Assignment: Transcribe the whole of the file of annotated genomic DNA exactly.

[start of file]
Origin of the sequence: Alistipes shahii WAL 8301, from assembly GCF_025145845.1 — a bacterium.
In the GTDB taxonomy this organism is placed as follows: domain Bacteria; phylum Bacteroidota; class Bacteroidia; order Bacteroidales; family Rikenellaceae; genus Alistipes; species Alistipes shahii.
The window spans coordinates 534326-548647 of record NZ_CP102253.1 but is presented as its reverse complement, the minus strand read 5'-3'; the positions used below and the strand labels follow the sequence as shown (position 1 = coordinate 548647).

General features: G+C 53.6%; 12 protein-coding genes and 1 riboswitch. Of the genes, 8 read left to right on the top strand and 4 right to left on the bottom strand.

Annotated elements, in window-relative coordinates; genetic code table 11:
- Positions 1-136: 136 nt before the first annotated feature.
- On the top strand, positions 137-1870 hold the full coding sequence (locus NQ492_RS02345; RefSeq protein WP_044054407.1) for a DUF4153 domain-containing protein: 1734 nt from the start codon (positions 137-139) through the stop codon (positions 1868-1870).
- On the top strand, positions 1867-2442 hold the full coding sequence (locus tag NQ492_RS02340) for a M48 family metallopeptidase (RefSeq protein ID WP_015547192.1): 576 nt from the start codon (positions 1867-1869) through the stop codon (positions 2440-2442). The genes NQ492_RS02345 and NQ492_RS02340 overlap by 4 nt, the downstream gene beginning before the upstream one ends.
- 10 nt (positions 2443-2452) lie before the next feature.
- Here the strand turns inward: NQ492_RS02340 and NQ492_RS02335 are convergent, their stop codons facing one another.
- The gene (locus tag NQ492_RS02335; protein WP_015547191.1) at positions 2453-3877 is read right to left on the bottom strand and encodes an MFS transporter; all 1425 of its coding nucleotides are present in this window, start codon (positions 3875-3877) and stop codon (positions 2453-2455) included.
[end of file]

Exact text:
Origin of the sequence: Alistipes shahii WAL 8301, from assembly GCF_025145845.1 — a bacterium.
In the GTDB taxonomy this organism is placed as follows: domain Bacteria; phylum Bacteroidota; class Bacteroidia; order Bacteroidales; family Rikenellaceae; genus Alistipes; species Alistipes shahii.
The window spans coordinates 534326-548647 of record NZ_CP102253.1 but is presented as its reverse complement, the minus strand read 5'-3'; the positions used below and the strand labels follow the sequence as shown (position 1 = coordinate 548647).

General features: G+C 53.6%; 12 protein-coding genes and 1 riboswitch. Of the genes, 8 read left to right on the top strand and 4 right to left on the bottom strand.

Annotated elements, in window-relative coordinates; genetic code table 11:
- Positions 1-136: 136 nt before the first annotated feature.
- On the top strand, positions 137-1870 hold the full coding sequence (locus NQ492_RS02345; RefSeq protein WP_044054407.1) for a DUF4153 domain-containing protein: 1734 nt from the start codon (positions 137-139) through the stop codon (positions 1868-1870).
- On the top strand, positions 1867-2442 hold the full coding sequence (locus tag NQ492_RS02340) for a M48 family metallopeptidase (RefSeq protein ID WP_015547192.1): 576 nt from the start codon (positions 1867-1869) through the stop codon (positions 2440-2442). The genes NQ492_RS02345 and NQ492_RS02340 overlap by 4 nt, the downstream gene beginning before the upstream one ends.
- 10 nt (positions 2443-2452) lie before the next feature.
- Here the strand turns inward: NQ492_RS02340 and NQ492_RS02335 are convergent, their stop codons facing one another.
- The gene (locus tag NQ492_RS02335; protein WP_015547191.1) at positions 2453-3877 is read right to left on the bottom strand and encodes an MFS transporter; all 1425 of its coding nucleotides are present in this window, start codon (positions 3875-3877) and stop codon (positions 2453-2455) included.